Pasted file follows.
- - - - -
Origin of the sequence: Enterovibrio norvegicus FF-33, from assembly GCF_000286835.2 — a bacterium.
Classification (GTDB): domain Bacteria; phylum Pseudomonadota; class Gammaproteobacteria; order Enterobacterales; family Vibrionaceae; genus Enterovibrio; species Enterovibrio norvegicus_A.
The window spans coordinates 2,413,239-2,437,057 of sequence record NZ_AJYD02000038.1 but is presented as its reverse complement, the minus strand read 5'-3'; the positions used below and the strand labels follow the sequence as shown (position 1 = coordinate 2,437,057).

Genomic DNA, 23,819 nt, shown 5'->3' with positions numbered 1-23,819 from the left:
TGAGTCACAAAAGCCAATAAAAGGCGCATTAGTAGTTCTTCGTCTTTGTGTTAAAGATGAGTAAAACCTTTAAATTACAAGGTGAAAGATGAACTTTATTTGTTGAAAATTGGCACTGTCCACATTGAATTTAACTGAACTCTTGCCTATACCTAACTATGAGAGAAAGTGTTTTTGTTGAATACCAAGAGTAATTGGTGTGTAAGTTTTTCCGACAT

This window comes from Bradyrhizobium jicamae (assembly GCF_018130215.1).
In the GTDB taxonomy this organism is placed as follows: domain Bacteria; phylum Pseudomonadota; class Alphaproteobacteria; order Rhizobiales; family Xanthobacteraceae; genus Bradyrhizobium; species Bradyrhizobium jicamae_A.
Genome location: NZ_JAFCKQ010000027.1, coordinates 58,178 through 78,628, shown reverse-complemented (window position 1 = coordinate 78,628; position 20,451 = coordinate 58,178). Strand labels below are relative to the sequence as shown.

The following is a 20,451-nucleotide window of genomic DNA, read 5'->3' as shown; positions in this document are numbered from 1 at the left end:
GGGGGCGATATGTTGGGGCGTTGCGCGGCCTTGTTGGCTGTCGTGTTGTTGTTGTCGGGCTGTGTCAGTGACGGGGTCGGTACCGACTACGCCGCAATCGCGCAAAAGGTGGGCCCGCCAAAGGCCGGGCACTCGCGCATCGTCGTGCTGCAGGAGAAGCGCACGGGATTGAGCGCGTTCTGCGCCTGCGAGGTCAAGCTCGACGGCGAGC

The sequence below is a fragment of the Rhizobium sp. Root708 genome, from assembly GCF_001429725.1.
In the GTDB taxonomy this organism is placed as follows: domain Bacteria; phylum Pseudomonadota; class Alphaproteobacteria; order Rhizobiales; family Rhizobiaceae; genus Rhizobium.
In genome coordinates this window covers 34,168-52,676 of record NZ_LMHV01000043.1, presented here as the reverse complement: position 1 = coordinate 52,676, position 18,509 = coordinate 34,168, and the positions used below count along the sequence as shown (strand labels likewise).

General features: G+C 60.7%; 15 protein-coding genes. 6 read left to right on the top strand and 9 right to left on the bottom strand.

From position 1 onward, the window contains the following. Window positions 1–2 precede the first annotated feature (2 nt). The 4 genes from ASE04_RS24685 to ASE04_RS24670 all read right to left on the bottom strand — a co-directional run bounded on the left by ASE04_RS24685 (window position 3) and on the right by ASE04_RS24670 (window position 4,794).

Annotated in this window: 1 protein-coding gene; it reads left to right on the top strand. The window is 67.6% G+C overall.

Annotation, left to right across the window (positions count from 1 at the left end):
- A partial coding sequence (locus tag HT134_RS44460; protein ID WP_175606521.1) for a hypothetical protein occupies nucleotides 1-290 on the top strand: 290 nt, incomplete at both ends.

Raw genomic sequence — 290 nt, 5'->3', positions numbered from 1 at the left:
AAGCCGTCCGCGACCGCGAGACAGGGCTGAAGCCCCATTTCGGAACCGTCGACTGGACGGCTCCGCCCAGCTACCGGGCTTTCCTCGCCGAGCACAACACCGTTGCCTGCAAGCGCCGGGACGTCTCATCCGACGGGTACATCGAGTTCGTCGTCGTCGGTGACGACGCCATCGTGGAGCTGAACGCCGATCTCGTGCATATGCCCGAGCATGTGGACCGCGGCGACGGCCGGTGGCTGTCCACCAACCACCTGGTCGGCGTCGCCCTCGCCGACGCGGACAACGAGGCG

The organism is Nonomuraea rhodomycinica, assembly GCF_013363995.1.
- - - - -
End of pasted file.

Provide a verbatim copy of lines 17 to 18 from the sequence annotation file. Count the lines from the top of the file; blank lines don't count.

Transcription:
Annotation, left to right across the window (positions count from 1 at the left end):
- A partial coding sequence (locus tag HT134_RS44460; protein ID WP_175606521.1) for a hypothetical protein occupies nucleotides 1-290 on the top strand: 290 nt, incomplete at both ends.